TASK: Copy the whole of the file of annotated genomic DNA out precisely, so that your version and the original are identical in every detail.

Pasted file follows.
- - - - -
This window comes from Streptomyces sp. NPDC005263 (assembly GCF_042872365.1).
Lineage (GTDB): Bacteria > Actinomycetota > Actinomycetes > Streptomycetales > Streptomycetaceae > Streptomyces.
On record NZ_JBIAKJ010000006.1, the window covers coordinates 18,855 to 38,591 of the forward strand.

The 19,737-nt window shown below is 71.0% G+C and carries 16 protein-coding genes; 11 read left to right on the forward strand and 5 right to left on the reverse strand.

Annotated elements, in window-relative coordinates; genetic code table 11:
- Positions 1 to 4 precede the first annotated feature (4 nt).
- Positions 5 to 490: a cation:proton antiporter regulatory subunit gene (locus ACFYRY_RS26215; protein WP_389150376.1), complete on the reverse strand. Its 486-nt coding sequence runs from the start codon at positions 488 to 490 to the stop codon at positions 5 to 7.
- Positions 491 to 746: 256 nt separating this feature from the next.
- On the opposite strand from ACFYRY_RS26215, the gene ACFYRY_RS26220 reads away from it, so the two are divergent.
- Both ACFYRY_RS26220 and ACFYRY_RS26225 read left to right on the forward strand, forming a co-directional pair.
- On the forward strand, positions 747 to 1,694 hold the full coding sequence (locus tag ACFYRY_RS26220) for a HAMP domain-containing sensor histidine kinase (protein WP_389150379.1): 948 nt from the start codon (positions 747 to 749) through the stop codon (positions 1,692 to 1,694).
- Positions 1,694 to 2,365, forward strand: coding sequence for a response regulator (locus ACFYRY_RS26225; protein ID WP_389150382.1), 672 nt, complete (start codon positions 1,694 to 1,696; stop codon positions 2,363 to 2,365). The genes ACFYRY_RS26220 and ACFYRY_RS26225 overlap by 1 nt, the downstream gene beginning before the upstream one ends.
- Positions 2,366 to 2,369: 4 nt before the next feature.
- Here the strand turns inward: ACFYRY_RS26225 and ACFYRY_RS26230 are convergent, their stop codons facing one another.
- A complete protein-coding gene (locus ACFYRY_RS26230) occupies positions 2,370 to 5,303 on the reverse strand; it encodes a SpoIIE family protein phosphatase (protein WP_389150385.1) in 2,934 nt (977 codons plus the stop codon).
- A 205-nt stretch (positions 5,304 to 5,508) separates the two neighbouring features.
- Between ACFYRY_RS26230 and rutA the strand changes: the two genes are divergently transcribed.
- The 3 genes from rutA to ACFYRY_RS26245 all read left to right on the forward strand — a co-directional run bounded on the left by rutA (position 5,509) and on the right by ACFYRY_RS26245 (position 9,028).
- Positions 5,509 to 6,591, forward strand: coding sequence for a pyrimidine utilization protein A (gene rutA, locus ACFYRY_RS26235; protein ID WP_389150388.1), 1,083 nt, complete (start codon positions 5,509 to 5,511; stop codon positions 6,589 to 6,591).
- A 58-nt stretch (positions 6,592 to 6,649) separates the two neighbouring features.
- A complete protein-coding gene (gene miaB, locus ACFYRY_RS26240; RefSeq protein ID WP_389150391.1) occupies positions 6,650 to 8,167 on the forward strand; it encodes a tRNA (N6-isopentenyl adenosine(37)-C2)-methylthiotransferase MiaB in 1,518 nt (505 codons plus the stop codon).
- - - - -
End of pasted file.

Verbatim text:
This window comes from Streptomyces sp. NPDC005263 (assembly GCF_042872365.1).
Lineage (GTDB): Bacteria > Actinomycetota > Actinomycetes > Streptomycetales > Streptomycetaceae > Streptomyces.
On record NZ_JBIAKJ010000006.1, the window covers coordinates 18,855 to 38,591 of the forward strand.

The 19,737-nt window shown below is 71.0% G+C and carries 16 protein-coding genes; 11 read left to right on the forward strand and 5 right to left on the reverse strand.

Annotated elements, in window-relative coordinates; genetic code table 11:
- Positions 1 to 4 precede the first annotated feature (4 nt).
- Positions 5 to 490: a cation:proton antiporter regulatory subunit gene (locus ACFYRY_RS26215; protein WP_389150376.1), complete on the reverse strand. Its 486-nt coding sequence runs from the start codon at positions 488 to 490 to the stop codon at positions 5 to 7.
- Positions 491 to 746: 256 nt separating this feature from the next.
- On the opposite strand from ACFYRY_RS26215, the gene ACFYRY_RS26220 reads away from it, so the two are divergent.
- Both ACFYRY_RS26220 and ACFYRY_RS26225 read left to right on the forward strand, forming a co-directional pair.
- On the forward strand, positions 747 to 1,694 hold the full coding sequence (locus tag ACFYRY_RS26220) for a HAMP domain-containing sensor histidine kinase (protein WP_389150379.1): 948 nt from the start codon (positions 747 to 749) through the stop codon (positions 1,692 to 1,694).
- Positions 1,694 to 2,365, forward strand: coding sequence for a response regulator (locus ACFYRY_RS26225; protein ID WP_389150382.1), 672 nt, complete (start codon positions 1,694 to 1,696; stop codon positions 2,363 to 2,365). The genes ACFYRY_RS26220 and ACFYRY_RS26225 overlap by 1 nt, the downstream gene beginning before the upstream one ends.
- Positions 2,366 to 2,369: 4 nt before the next feature.
- Here the strand turns inward: ACFYRY_RS26225 and ACFYRY_RS26230 are convergent, their stop codons facing one another.
- A complete protein-coding gene (locus ACFYRY_RS26230) occupies positions 2,370 to 5,303 on the reverse strand; it encodes a SpoIIE family protein phosphatase (protein WP_389150385.1) in 2,934 nt (977 codons plus the stop codon).
- A 205-nt stretch (positions 5,304 to 5,508) separates the two neighbouring features.
- Between ACFYRY_RS26230 and rutA the strand changes: the two genes are divergently transcribed.
- The 3 genes from rutA to ACFYRY_RS26245 all read left to right on the forward strand — a co-directional run bounded on the left by rutA (position 5,509) and on the right by ACFYRY_RS26245 (position 9,028).
- Positions 5,509 to 6,591, forward strand: coding sequence for a pyrimidine utilization protein A (gene rutA, locus ACFYRY_RS26235; protein ID WP_389150388.1), 1,083 nt, complete (start codon positions 5,509 to 5,511; stop codon positions 6,589 to 6,591).
- A 58-nt stretch (positions 6,592 to 6,649) separates the two neighbouring features.
- A complete protein-coding gene (gene miaB, locus ACFYRY_RS26240; RefSeq protein ID WP_389150391.1) occupies positions 6,650 to 8,167 on the forward strand; it encodes a tRNA (N6-isopentenyl adenosine(37)-C2)-methylthiotransferase MiaB in 1,518 nt (505 codons plus the stop codon).